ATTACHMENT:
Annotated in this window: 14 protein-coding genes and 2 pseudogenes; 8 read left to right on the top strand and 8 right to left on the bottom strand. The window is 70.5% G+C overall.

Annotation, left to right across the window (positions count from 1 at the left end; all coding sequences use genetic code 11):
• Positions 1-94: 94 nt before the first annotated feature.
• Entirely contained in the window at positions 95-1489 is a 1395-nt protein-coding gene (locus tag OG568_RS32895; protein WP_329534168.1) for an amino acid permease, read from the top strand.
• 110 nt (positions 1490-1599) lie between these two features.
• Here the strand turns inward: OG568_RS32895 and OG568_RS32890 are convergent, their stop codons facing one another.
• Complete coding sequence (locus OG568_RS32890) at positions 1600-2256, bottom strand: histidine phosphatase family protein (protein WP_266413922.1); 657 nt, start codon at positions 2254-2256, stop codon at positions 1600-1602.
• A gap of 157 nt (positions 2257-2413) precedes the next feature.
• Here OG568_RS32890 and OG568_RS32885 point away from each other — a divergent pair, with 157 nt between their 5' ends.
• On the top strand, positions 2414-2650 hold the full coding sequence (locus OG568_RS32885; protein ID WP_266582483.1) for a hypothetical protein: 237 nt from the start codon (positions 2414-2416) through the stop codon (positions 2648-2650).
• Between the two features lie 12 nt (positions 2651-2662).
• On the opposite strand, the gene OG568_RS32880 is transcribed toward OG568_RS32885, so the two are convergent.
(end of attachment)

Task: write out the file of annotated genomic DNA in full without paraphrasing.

Annotated in this window: 14 protein-coding genes and 2 pseudogenes; 8 read left to right on the top strand and 8 right to left on the bottom strand. The window is 70.5% G+C overall.

Annotation, left to right across the window (positions count from 1 at the left end; all coding sequences use genetic code 11):
• Positions 1-94: 94 nt before the first annotated feature.
• Entirely contained in the window at positions 95-1489 is a 1395-nt protein-coding gene (locus tag OG568_RS32895; protein WP_329534168.1) for an amino acid permease, read from the top strand.
• 110 nt (positions 1490-1599) lie between these two features.
• Here the strand turns inward: OG568_RS32895 and OG568_RS32890 are convergent, their stop codons facing one another.
• Complete coding sequence (locus OG568_RS32890) at positions 1600-2256, bottom strand: histidine phosphatase family protein (protein WP_266413922.1); 657 nt, start codon at positions 2254-2256, stop codon at positions 1600-1602.
• A gap of 157 nt (positions 2257-2413) precedes the next feature.
• Here OG568_RS32890 and OG568_RS32885 point away from each other — a divergent pair, with 157 nt between their 5' ends.
• On the top strand, positions 2414-2650 hold the full coding sequence (locus OG568_RS32885; protein ID WP_266582483.1) for a hypothetical protein: 237 nt from the start codon (positions 2414-2416) through the stop codon (positions 2648-2650).
• Between the two features lie 12 nt (positions 2651-2662).
• On the opposite strand, the gene OG568_RS32880 is transcribed toward OG568_RS32885, so the two are convergent.